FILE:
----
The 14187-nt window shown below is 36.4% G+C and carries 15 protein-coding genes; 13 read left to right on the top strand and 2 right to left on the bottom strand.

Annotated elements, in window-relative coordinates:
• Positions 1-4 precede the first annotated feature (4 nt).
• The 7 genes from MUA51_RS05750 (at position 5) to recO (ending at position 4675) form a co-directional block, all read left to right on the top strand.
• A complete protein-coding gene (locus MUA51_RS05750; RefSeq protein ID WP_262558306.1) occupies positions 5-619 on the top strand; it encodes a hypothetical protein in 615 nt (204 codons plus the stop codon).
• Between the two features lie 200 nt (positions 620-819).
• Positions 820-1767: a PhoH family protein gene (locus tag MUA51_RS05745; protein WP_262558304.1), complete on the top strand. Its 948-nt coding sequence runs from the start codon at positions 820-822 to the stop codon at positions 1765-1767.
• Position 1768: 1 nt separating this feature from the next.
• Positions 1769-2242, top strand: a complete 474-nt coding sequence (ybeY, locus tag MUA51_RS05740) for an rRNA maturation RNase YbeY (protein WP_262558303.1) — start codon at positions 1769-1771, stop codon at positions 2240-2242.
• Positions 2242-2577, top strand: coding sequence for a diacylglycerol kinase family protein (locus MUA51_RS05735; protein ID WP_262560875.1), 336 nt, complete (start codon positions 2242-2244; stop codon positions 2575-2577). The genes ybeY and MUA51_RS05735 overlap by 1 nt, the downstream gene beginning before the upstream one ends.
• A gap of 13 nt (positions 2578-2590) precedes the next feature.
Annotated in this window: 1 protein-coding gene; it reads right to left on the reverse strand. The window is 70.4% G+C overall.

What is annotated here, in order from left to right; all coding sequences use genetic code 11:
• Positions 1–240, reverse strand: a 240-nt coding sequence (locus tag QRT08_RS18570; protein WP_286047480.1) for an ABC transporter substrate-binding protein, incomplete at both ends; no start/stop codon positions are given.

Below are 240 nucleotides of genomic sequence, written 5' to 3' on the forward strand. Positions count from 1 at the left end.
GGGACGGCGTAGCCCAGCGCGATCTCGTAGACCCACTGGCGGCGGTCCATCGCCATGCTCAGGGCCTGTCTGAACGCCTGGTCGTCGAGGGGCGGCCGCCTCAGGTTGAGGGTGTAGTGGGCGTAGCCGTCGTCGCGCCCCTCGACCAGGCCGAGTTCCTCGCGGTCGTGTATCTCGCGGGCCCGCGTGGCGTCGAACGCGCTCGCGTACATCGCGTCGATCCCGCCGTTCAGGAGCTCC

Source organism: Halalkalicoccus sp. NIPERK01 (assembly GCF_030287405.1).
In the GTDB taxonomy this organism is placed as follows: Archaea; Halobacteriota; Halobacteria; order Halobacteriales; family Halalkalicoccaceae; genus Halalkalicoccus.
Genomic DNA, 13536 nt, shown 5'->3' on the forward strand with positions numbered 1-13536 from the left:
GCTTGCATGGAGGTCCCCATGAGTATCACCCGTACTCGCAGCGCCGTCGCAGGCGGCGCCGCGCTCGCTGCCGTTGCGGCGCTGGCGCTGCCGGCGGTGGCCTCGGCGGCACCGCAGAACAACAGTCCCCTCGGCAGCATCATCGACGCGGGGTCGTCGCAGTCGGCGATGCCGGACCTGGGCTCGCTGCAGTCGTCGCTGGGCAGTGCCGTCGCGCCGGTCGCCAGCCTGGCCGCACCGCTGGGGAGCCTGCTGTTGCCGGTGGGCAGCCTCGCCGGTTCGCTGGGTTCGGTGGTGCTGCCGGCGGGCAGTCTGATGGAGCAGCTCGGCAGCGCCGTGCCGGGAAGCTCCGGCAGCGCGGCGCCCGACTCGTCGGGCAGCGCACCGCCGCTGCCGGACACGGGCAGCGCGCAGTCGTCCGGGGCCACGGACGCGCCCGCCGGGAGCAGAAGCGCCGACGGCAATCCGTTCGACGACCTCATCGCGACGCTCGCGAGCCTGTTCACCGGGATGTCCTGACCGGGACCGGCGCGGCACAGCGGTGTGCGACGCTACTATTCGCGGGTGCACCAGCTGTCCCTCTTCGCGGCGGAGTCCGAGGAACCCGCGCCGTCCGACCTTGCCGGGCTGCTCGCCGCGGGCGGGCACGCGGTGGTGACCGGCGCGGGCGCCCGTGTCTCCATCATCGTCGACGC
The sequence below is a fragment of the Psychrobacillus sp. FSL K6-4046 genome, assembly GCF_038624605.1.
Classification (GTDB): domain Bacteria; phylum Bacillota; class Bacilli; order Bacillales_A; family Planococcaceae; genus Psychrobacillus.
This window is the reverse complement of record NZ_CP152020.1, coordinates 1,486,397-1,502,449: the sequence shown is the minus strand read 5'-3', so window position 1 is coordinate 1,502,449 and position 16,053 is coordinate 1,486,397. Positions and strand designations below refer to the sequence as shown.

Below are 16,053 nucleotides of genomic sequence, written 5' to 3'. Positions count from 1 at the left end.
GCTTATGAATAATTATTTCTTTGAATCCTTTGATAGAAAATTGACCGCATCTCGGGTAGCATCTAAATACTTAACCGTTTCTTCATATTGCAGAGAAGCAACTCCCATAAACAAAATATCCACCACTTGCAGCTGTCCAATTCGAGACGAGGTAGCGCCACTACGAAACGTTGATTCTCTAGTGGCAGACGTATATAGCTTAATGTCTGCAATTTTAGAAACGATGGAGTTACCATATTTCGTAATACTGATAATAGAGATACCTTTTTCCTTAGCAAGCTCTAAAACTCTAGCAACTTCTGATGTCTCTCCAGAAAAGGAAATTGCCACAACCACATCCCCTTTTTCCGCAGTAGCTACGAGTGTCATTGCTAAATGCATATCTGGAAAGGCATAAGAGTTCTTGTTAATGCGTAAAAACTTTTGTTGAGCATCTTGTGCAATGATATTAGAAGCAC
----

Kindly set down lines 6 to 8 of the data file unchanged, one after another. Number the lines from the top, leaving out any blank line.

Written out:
• Between the two features lie 200 nt (positions 620-819).
• Positions 820-1767: a PhoH family protein gene (locus tag MUA51_RS05745; protein WP_262558304.1), complete on the top strand. Its 948-nt coding sequence runs from the start codon at positions 820-822 to the stop codon at positions 1765-1767.
• Position 1768: 1 nt separating this feature from the next.